If you really want to go more in depth, I'd recommend checking out the Cardboard of the Rings podcast. Each episode clocks in around 1-2 hours, so it can be a little daunting to jump into. But each episode typically dives into an Adventure Pack, talking about each card, how useful they think it is, and how it combines with everything else. Before you know it, you'll be able to recite cards from memory, and know how to best utilize them.
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Aidyn Newman
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If you're not good with crafts (like me) and you're broke (like me), you can do what I do. I don't have any pictures but I can take some if you want.

Go to your local hobby store and get one or two of the larger card boxes (they are very cheap; about $1-3 each). Then, get a stack of index cards and fold them over each encounter set, writing the name of the encounter set on the side of the index card. Then, when you place each set in the card boxes, they'll show the name of the set on the outside, facing you.

It occurs to me that I'm bad at explaining this, so if you're confused, let me know and I'll take a picture. It's not nearly as pretty as GeckoTH's dividers (or any other dividers for that matter), but it works, and it takes about ten minutes. laugh
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Yoff Lag
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If you really start playing, i would recommend this :

* open the 2 core sets. Sort the cards ring / eye.
* play the first scenario with the following 3 decks : Spirit, Leadership, Lore - in each time inserting 3 Gandalf
* deckbuild 2 decks while following advices here and there
* play the 2nd scenario fromthe Core set
* once succeeded, play the first scenario from the first Adventure Pack released you have (i haven't checked which one you have)
* you may have added the new ring cards and hero from this AP to your decks
* once succeeded, open the next AP, deckbuild, play the scenario.
* rince and repeat

Eventually you will have discovered the whole story while playing the game with no overpowered cards
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Matt Duckworth
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Yoff beat me to the punch, this is exactly the advice I would give.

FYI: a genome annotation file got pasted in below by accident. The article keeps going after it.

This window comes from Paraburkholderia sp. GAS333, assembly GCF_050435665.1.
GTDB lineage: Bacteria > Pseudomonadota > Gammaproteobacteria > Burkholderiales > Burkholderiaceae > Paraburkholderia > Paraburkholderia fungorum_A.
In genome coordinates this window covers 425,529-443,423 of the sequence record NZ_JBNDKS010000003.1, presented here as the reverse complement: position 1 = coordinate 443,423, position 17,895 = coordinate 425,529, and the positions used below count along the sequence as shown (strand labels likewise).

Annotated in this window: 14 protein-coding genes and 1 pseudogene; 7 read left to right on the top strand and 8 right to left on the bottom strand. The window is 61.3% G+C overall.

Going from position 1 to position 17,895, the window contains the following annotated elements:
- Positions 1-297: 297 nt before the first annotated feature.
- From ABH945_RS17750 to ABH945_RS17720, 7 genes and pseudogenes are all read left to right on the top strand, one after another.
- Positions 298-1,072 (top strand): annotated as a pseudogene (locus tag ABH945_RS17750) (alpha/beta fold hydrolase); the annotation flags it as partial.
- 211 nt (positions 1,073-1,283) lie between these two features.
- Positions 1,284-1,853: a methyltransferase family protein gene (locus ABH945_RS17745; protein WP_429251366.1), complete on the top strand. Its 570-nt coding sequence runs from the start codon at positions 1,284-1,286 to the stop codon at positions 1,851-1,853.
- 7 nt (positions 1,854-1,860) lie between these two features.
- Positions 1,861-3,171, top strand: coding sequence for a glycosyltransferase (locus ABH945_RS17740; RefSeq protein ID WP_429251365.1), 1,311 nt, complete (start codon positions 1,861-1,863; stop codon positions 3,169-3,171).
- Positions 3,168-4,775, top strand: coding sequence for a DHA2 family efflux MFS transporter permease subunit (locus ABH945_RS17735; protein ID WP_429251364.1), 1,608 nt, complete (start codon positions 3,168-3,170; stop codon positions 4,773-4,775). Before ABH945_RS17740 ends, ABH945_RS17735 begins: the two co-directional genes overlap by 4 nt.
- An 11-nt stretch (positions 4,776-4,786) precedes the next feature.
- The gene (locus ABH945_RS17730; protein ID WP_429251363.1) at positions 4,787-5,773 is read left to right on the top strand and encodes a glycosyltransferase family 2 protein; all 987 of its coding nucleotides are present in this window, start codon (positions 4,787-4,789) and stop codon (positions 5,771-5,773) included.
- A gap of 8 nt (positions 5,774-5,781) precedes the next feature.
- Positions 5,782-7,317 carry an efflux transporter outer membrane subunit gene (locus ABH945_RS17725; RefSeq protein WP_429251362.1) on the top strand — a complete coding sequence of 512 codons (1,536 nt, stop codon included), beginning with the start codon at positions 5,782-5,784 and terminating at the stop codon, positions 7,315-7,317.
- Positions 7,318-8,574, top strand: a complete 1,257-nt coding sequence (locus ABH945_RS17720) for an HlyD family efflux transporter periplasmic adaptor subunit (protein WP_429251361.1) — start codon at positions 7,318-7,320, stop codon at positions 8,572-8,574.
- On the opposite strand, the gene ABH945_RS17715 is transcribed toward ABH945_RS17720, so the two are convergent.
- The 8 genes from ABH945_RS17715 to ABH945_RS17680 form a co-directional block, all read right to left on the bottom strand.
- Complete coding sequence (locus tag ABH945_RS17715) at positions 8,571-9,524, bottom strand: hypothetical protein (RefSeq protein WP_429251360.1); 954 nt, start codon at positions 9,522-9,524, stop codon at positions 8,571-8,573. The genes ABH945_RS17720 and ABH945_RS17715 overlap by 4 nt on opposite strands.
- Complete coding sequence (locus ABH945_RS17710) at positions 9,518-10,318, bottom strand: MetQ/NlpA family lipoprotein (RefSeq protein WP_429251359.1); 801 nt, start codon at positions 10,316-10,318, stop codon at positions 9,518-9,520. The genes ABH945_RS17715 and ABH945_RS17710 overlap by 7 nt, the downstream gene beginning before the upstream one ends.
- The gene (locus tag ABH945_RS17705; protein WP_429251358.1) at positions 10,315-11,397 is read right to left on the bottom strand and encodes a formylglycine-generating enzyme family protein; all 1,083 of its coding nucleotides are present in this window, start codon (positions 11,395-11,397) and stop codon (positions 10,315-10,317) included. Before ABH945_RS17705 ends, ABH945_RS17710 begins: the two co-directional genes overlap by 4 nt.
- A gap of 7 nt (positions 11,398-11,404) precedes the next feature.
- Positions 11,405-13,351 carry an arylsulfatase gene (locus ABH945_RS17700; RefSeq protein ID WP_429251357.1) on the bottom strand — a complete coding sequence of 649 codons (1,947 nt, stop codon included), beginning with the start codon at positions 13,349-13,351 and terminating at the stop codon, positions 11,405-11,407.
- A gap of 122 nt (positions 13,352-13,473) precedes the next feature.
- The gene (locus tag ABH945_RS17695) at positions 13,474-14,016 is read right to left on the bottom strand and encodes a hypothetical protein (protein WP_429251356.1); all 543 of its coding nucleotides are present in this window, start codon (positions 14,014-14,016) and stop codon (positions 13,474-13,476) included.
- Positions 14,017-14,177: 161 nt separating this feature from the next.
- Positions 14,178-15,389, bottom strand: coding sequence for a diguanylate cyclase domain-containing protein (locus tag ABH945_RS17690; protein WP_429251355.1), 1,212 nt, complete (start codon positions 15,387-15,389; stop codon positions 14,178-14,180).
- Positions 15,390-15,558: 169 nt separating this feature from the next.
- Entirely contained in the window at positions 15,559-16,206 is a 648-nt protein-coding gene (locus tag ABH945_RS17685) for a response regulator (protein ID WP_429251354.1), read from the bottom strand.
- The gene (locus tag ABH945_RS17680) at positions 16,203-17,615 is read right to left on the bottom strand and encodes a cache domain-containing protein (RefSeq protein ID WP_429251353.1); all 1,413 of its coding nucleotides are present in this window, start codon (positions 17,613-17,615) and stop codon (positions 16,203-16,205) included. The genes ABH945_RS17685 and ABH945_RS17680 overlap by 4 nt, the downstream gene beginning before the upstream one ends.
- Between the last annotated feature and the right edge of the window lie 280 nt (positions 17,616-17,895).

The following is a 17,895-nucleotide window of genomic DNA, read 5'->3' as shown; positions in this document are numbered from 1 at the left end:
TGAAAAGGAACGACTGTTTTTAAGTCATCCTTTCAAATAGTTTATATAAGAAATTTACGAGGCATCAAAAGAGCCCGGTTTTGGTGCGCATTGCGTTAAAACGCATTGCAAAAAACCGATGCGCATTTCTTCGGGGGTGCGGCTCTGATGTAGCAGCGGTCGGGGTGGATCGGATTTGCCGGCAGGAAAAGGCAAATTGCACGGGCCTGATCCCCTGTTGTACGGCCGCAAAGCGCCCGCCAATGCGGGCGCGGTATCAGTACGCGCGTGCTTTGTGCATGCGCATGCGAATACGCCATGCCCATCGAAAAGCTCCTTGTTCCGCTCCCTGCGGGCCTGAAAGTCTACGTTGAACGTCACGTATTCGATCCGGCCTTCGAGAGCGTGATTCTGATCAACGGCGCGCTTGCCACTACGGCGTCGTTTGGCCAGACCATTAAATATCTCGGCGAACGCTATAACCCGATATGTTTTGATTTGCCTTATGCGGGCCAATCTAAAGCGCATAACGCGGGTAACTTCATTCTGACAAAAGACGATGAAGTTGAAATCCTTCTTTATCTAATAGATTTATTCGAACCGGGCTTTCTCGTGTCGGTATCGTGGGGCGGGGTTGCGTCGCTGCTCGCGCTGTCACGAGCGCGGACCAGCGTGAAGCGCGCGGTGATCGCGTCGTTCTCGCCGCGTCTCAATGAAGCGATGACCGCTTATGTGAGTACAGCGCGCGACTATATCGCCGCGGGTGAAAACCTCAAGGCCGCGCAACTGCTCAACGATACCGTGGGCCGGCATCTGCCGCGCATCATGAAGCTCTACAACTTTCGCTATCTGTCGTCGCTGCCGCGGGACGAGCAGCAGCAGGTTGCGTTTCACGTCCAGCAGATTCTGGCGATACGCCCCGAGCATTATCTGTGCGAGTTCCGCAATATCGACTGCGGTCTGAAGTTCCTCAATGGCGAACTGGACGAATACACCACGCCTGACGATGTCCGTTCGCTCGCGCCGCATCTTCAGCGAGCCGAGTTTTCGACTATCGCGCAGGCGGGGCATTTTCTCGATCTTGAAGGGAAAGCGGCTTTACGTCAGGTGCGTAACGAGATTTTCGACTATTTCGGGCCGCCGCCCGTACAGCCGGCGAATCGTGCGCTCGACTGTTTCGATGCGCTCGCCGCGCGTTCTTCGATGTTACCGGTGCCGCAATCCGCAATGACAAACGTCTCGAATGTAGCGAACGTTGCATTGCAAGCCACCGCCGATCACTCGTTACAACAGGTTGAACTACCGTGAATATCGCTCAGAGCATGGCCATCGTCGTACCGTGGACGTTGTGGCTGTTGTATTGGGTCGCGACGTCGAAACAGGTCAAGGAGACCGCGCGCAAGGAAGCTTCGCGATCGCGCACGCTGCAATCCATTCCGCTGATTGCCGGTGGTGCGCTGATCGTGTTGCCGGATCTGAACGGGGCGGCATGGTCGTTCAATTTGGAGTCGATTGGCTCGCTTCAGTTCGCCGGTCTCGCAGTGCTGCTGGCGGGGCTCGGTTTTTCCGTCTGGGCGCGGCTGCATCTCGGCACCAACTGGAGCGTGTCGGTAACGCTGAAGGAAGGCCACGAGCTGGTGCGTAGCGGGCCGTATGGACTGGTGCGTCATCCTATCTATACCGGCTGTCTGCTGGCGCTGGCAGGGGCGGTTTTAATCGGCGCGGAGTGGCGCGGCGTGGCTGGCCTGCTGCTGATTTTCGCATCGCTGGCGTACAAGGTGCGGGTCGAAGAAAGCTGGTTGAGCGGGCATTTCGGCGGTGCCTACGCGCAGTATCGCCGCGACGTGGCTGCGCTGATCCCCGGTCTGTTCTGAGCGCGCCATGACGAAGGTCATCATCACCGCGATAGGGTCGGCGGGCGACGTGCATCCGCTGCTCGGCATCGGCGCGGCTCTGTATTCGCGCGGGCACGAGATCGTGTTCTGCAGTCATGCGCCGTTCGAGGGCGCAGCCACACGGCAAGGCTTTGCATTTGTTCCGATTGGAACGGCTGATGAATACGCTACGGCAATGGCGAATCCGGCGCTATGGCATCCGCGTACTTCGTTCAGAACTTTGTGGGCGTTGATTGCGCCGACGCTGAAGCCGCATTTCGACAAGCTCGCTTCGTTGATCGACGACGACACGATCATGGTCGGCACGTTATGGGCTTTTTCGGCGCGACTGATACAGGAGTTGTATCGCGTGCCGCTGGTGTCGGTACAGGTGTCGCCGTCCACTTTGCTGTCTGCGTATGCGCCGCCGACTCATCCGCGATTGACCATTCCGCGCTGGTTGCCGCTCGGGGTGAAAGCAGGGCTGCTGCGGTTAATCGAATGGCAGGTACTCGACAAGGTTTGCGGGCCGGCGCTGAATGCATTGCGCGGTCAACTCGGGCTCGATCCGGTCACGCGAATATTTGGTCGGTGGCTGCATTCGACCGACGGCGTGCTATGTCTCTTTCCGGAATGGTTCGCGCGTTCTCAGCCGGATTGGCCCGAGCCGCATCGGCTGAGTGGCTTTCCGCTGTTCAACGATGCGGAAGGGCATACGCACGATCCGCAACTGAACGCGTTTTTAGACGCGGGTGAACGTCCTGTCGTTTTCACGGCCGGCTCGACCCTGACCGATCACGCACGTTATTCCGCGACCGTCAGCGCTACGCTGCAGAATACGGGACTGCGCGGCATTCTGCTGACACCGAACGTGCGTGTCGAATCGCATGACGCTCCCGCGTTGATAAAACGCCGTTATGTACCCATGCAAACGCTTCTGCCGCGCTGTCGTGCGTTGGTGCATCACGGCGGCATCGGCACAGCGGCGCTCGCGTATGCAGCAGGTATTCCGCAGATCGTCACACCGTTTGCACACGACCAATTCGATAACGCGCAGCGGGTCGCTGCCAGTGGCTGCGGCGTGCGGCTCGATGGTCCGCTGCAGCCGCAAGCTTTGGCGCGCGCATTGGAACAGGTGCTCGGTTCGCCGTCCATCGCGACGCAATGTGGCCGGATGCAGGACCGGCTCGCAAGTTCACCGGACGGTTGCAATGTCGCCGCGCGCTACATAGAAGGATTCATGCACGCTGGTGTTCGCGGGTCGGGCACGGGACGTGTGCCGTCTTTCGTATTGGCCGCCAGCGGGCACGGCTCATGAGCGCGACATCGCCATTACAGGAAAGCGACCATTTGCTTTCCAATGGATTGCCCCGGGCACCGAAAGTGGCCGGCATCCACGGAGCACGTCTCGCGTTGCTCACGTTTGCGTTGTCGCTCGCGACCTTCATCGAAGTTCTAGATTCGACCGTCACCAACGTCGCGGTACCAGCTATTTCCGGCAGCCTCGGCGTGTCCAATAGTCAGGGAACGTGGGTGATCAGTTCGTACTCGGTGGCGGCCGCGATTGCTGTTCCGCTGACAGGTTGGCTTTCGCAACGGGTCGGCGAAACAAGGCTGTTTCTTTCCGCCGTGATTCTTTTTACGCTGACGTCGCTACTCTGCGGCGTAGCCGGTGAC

I'd be less concerned about overpowered cards and more concerned about overwhelming choices when learning the game and deckbuilding though. The step method is one I have found to learn the game in the same progression as everyone else did that have been playing since it's inception.

As you play the game from Core to "Hobbit part 1", you will gain a better appreciation for how strategy in this game has evolved and some synergies and card usage you might otherwise miss. It's a lot of fun and I sincerely believe it makes you a better player and deckbuilder.

[edit] - as for storage, someone above hit the nail on the head. What I have found has worked out best for me is to go to any game store and ask for foldout cardboard cardholders. They are not pretty, but are cheap, readily available, and great for organizing cards and protecting them if you travel with them. They usually come in variations of 100 card, 200, 400, and greater.

I use the following:
- two 100 card boxes: One for my current deck and one for the current scenario I'm playing

- five 200 card boxes: 1 for each sphere for all player cards (ring on back) plus 1 for heroes/neutral cards.

- three 400 card boxes: 1 for Core/Mirkwood Cycle chapter encounter cards (quest cards and ones with eye on the back), 1 for Khazad Dum/Dwarrodelf Cycle hapter encounter and quest cards. 1 for The Hobbit 1, Massing at Osgiliath and Battle for Laketown print on Demand decks (should you decide to get them)

I wish somebody had told me this when I first started. It makes for a very cheap, modular and effective system that protects your cards and makes it easy to assemble player decks, assemple scenarios, or grab and go play away from home. (I carry all my boxes in a duffle bag).
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Aaron Morgan
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GeckoTH wrote:
For starters, you can take the insert in one of the core sets and invert the folds on it, giving you two troughs on either side instead of one down the middle.


This, for me, is the step right after "take everything out of the box" when I buy a new FFG box.

FFG, please PLEASE take a page from AEG when it comes to packaging for your card games. Even Bandai is doing it that way, now.